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Buhari, VP, Ministers, Lawmakers, Others Earn N9.18bn Yearly

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Twelve months after the Revenue Mobilisation, Allocation and Fiscal Commission pledged to give the nation reviewed salaries and allowances for political office holders, lawmakers and key government officials still cart home about N9.18bn annually in salaries and allowances.

Investigation show that while RMAFC had completed work on the review of the emoluments of political office holders about November 2015, the new emoluments have not seen the light of the day due to the politics involved in the process.

As a result, key political office holders still earn the full packages they earned before the decision to reduce the earnings of political and judicial office holders.

The annualised salary and allowances of the president is N14,058,820, while that of the vice-president is N12,126,290.

President Muhammadu Buhari and Vice-President Yemi Osinbajo had announced their decision to take only 50 per cent of the salary and allowances approved for them, meaning that they take home N7,029,410 and N6,063,145 respectively.

However, most of the allowances and entitlements of the President and Vice-President are not monetised but fully provided by the state.

Apart from salary, the regular allowances that are monetised for the President are only hardship allowance, N1,757,350.50 per annum; and consistency allowance, N8,786,762.50 per annum.

For the Vice-President, the hardship allowance is N1,515,786.25 per annum, while the consistency allowance is N7, 578,931.25 per annum.

The irregular allowances for the President are the severance allowance – 300 per cent of the annual salary or N10,544,115 – and leave allowance – 10 per cent of the annual salary or N351,470.50.

The irregular allowances of the Vice-President are the severance allowance – 300 per cent of the annual salary or N9, 094,717.50 – and leave allowance – 10 per cent of the annual salary or N303,157.25.

Other allowances that the President and the Vice-President are supposed to enjoy which are not provided in monetary terms include motor vehicle fuelling and maintenance, special assistants, and personal assistants.

Others are domestic staff, entertainment, utilities, security and newspapers/periodical allowances.

These irregular allowances include accommodation, furniture, duty tour, estacode, medical, and severance/gratuity.

For a senator, the salary and allowances add up to N20,669,280 per annum. Those of a member of the House of Representatives add up to N17,271,347.75.

There are 109 senators and 360 representatives. With the exception of the Senate President, the Deputy Senate President, the Speaker of the House of Representatives and his deputy whose allowances are provided by the state, lawmakers get a total of N8,397,965,454.5.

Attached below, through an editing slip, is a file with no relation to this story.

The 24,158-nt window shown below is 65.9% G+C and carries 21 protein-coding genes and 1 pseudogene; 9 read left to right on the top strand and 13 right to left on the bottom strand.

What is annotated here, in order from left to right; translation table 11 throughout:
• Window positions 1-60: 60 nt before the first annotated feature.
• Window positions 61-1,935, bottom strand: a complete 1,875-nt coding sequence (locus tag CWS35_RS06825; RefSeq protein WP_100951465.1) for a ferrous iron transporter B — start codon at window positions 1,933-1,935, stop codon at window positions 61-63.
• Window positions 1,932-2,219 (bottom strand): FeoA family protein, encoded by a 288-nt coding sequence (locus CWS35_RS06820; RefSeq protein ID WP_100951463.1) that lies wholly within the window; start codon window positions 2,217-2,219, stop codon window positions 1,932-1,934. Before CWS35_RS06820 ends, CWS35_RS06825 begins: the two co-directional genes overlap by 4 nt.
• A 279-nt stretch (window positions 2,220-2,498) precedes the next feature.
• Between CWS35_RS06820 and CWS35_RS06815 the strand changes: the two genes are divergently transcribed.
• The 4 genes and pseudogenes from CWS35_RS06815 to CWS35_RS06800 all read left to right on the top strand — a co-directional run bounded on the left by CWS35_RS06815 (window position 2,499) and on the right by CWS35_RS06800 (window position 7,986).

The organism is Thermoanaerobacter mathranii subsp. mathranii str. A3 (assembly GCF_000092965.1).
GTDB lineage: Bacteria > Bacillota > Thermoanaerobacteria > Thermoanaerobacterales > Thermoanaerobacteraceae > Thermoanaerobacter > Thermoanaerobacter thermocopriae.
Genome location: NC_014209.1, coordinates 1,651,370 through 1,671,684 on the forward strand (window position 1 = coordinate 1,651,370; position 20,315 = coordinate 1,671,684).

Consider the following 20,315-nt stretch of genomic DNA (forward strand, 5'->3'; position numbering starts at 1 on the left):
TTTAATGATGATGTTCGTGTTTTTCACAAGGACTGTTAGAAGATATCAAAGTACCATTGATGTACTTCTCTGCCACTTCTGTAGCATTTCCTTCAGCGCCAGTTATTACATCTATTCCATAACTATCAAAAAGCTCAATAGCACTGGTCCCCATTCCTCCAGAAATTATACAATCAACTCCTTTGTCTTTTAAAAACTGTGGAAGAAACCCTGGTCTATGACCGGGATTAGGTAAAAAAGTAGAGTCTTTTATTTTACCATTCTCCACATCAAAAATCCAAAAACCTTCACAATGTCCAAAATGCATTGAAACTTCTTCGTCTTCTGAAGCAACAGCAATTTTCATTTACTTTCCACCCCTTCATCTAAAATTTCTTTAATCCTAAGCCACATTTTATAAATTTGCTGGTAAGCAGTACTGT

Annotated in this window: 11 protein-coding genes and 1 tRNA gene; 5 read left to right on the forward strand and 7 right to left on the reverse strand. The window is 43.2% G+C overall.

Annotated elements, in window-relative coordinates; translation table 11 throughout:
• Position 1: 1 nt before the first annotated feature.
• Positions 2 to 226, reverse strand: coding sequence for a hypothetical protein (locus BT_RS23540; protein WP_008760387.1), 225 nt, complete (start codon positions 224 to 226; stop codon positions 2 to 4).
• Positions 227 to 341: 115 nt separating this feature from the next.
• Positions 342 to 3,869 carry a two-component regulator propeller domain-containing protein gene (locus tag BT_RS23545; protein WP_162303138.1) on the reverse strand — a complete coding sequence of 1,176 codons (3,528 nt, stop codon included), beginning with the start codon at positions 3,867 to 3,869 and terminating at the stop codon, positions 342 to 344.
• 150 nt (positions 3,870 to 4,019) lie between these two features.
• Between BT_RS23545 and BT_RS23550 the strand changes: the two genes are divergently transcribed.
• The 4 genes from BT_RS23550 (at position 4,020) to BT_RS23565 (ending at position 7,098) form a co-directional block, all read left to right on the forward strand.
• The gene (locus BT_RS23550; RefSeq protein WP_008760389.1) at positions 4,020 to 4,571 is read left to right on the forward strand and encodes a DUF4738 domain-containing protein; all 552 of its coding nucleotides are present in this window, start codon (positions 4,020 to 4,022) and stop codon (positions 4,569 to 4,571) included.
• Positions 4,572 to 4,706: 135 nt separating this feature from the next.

For a minister, the salary and allowances add up to N14,705,164 while those of presidential aide add up to N14,085,843.75. The Head of Service and the Secretary to the Government of the Federation are on the same salaries and allowances.

There are 36 ministers and 15 presidential aides. Their annual emoluments add up to N770,083,888.25.

RMAFC had in June 2015 set in motion the process for the downward review of the existing salaries and allowances of political, public and judicial office holders when it set up a committee chaired by Mr. Abdullahi Inde.

At the inauguration, returning Chairman of RMAFC, Mr. Elias Mbam, had urged the committee to be conscious of the prevailing economic situation and the need to reduce cost of governance so as to free more funds for development.

The current remuneration of public office holders is guided by the Remuneration Act of 2008. A review became imperative following dwindling government revenues occasioned by falling prices in the international oil market.

However, investigation showed that when Mbam left the commission following the completion of his first tenure in November 2015, the acting Chairman of RMAFC, Mr. Umar Gana, made a number of attempts to present the new packages to President Buhari but failed.

“The acting chairman could not get the green light from the Villa to present the remuneration package to the President,” an authoritative source told our correspondent.

“That is why the new salary structure has been stalled. The law requires that the President must get the recommendation from RMAFC who would table it before the Federal Executive Council for ratification. Then, it is presented to the National Assembly.”

The current allowances of lawmakers are in categories. Some are tagged regular allowances while others are tagged irregular allowances.

Regular allowances are those that are paid on monthly basis along with the monthly salaries while irregular allowances are paid at other frequencies ranging from annual to once in four years.

There are also other allowances not included in this calculation that are paid not at any fixed periods but as many times as they occur in the year.

The allowances are calculated as percentages of the annual salaries. While some are higher than the annual salaries; others are lower.

Basically, both senators and Reps are paid the same percentages of their salaries as allowances except in constituency allowance where senators are paid 250 per cent while Reps are 100 per cent.

Vehicle maintenance and fuelling alliance is 75 per cent; domestic staff, 75 per cent; entertainment, 30 per cent; utilities, 30 per cent; wardrobe, 25 per cent; newspapers, 15 per cent; house maintenance, five per cent; and personal assistants, 25 per cent.